Triumph Adventure 900

 

 

 

Make Model.

Triumph Adventure 900

Year

1998 - 99

Engine

Four stroke, transverse three cylinder, DOHC, 4 valves per cylinder

Capacity

885 cc / 54.0 cu-in
Bore x Stroke 76 x 65 mm
Cooling System Liquid-cooled
Compression Ratio 10.0:1

Induction

3 x 36 mm Mikuni carburetors

Ignition 

TCI (Transistor Controlled Ignition)
Starting Electric

Max Power

51 kW / 70 hp @ 8000 rpm

Max Power (rear tyre)

50.3 kW / 67.5 hp @7300 rpm

Max Torque

72 Nm / 53.1 ft. lbs @ 4800 rpm

Transmission

6 Speed 
Final Drive Chain

Front Suspension

43 mm Kayaba telescopic fork

Rear Suspension

Monoshock adjustable preload.

Front Brakes

2 x 320 mm Discs, 2 piston calipers

Rear Brakes

Single 285 mm disc, 2 piston caliper

Front Wheel

2.50 x 18, wire spokes

Rear Wheel

3.50 x 16, wire spokes

Front Tyre

110/80-18 Avon AM27

Rear Tyre

160/80-16 Avon RL30
Wheelbase 1580 mm / 62.2 in
Seat Height 750 mm / 29.5 in

Dry Weight

220 kg / 496 lbs
Wet Weight 233 kg / 513.6 lbs

Fuel Capacity 

15 Litres / 4 US gal / 3.3 Imp gal

Consumption Average

6.3 L/100 km / 15.8 km/l / 37.2 US mpg / 44.6 Imp mpg

Braking 60 km/h - 0

14.6 m / 47.9 ft

Braking 100 km/h - 0

42.7 m / 140.1 ft

Standing ¼ Mile  

13.4 sec / 159.2 km/h / 98.9 mph

Top Speed

191.5 km/h / 119 mph

Review

Carole Nash

As soon as the Thunderbird appeared in 1995, Triumph dealers, especially in America, asked for a custom version. Introduced in 1996, the Adventurer used an almost identical basic engine and chassis package to the Thunderbird, but with: slight cruiser hint to the styling.

The 885cc liquid-cooled triple produces 51kW (69bhp), with torquey power delivery. The Triumph steel-tube spine frame works well, while conventional forks and rear monoshock suspension supply soft, plush damping. A 48cm (19in) front wheel and high handlebars give the essential cruiser outline, although the Adventurer is still very much a Triumph in looks and performance. Factory accessories allow extensive customization.

My first riding impression was predictable: delight at the low-rev grunt of a softly-tuned motor that was perfectly suited to this bike’s laid-back look. The Triumph’s five-speed gearbox was typically sweet, but once under way there was barely any need to use it. Peak torque of 72Nm is produced at just 4800rpm. In top gear the Adventurer pulled without complaint from as low as 2000rpm, about 30mph, with no detectable dips in its power-band. It just surged effortlessly forward, feeling most happy in the 50mph to 70mph zone where a cruiser is likely to spend much of its life.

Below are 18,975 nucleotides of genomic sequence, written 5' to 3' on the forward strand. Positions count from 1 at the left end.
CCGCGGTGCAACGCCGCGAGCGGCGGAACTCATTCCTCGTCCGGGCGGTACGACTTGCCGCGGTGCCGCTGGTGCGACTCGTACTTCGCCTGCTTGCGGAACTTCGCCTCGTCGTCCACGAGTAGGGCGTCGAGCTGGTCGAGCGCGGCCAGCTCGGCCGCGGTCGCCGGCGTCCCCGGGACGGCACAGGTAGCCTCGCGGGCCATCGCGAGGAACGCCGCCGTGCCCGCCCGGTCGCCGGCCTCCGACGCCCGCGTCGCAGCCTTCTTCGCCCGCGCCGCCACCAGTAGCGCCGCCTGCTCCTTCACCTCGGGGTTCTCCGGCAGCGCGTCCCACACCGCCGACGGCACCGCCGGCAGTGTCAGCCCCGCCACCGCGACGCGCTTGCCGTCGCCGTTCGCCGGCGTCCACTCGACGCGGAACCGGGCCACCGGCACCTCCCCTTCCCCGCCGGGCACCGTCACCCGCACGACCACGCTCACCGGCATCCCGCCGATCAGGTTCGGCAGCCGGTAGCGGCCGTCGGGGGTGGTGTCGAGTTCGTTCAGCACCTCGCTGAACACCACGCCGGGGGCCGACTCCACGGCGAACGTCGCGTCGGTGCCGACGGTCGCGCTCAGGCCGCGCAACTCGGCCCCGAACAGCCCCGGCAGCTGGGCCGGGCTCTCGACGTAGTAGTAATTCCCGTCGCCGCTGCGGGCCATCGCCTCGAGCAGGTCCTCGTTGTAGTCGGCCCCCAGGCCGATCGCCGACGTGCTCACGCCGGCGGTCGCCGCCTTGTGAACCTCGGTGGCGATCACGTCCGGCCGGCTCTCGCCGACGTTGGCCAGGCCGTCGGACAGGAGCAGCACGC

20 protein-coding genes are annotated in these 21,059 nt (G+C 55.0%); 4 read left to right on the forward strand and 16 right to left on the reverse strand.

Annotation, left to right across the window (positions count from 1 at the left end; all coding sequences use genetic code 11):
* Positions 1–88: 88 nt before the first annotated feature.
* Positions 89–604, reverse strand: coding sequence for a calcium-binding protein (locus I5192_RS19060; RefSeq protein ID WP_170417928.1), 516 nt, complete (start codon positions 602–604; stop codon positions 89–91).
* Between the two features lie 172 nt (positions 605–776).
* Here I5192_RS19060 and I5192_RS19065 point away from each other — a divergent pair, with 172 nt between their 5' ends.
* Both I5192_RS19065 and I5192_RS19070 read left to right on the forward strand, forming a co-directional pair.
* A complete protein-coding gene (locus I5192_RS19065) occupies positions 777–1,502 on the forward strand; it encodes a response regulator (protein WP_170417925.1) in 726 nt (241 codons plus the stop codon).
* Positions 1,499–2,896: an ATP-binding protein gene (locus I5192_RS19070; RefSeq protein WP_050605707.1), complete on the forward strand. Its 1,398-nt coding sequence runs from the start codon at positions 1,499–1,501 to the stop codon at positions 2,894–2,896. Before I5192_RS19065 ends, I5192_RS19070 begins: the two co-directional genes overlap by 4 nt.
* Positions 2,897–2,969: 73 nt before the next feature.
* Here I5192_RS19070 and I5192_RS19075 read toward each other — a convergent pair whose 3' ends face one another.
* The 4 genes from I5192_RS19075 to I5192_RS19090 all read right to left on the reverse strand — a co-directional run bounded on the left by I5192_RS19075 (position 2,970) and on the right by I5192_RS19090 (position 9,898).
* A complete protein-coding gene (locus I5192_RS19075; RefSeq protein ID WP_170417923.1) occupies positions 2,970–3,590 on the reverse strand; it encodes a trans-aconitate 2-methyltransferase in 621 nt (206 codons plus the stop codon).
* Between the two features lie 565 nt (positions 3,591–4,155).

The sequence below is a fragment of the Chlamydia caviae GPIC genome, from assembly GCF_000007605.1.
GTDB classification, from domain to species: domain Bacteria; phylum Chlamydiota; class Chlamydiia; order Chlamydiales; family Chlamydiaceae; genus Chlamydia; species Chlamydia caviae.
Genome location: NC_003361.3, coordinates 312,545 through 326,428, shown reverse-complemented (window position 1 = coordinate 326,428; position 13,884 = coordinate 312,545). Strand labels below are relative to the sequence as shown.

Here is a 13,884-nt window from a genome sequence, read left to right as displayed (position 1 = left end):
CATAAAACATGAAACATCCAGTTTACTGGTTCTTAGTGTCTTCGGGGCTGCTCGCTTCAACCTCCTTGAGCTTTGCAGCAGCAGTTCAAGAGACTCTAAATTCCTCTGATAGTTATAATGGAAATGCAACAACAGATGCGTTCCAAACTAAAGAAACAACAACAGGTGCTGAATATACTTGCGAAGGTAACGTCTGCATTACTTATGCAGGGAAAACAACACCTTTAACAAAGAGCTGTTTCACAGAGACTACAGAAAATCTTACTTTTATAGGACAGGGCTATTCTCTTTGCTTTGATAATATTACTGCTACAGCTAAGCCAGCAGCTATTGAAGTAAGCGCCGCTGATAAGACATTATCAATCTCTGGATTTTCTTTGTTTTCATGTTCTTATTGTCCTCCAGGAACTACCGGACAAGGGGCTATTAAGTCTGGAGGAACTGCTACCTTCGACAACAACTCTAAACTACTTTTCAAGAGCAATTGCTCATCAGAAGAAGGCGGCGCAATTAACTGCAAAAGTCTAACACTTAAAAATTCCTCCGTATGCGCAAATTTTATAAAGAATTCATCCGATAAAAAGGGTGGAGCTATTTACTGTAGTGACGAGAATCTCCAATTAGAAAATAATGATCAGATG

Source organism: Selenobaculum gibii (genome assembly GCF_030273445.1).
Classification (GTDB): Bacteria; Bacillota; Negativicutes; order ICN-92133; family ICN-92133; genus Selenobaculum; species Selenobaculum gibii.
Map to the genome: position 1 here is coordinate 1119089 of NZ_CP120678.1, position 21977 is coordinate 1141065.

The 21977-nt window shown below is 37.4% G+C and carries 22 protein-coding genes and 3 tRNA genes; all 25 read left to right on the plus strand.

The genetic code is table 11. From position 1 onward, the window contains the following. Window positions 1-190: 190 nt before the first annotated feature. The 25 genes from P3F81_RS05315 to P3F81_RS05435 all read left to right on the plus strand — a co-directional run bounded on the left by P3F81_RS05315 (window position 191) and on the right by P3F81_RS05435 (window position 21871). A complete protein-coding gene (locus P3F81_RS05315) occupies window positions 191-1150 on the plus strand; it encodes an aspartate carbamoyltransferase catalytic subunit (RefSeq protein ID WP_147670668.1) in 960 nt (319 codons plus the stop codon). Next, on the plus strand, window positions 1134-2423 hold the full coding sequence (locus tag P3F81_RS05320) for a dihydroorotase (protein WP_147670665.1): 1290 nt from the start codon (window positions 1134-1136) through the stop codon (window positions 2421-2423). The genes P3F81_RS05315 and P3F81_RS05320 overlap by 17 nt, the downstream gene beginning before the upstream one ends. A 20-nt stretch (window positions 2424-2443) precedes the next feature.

Power tailed off at high revs, but if requested the Adventurer would keep accelerating all the way until its chrome-rimmed speedometer was indicating 100mph. That’s impressive flexibility. And as ever the triple was superbly smooth all the way to its 8500rpm redline. Shame the close-set mirrors were more use for checking your Ray-Ban’d expression than the traffic behind.

If the engine’s flexibility was expected, much less so was the way in which this bike’s small, optional-extra screen one of three alternatives allowed comfortable use to be made of the engine performance. To my eyes the screen initially seemed positioned too far forward for either style or protection. But despite the bolt-upright riding position, I was surprised to find that the Adventurer would happily hold a 90mph-plus cruising pace without too much wind-pressure on my chest, and with no more roar than is generated by the screens of many sports-tourers.

Not only that, but stability was no problem at an indicated 100mph, in contrast to most unfaired bikes and a good many with windscreens too. (Other testers have noted that, in naked form, this bike is slightly twitchy between 90mph and its 120mph top speed.) And the Adventurer’s low-speed handling, although the bike steered slowly thanks largely to its lazy steering geometry, long 1550mm wheelbase, 18-inch front wheel and fairly hefty 225kg of weight, was very competent too.

For more spirited riding the non-adjustable, generally excellent front forks were rather soft, and the short-travel shock felt a bit stiff and underdamped. But at relaxed speeds the triple had a precise and neutral cornering feel, plenty of ground clearance, and generous grip from its Avon tyres. Even the front brake set-up of single 320mm disc and twin-pot caliper combined lots of feel with a reasonable amount of bite, and was backed up by a controllable rear disc.

That helped make the Triumph a very pleasant bike in town, where its riding position and the manoeuvrability provide by its wide bars were also assets. But the Adventurer’s usefulness did not end at the city limits. It was quick and agile enough to be fun on a twisty road, and with this screen fitted would even make a passable long-distance machine, despite its small 15-litre fuel tank. This bike may be aimed squarely at the cruiser market, but it’s versatile enough to hold its own as an all-rounder.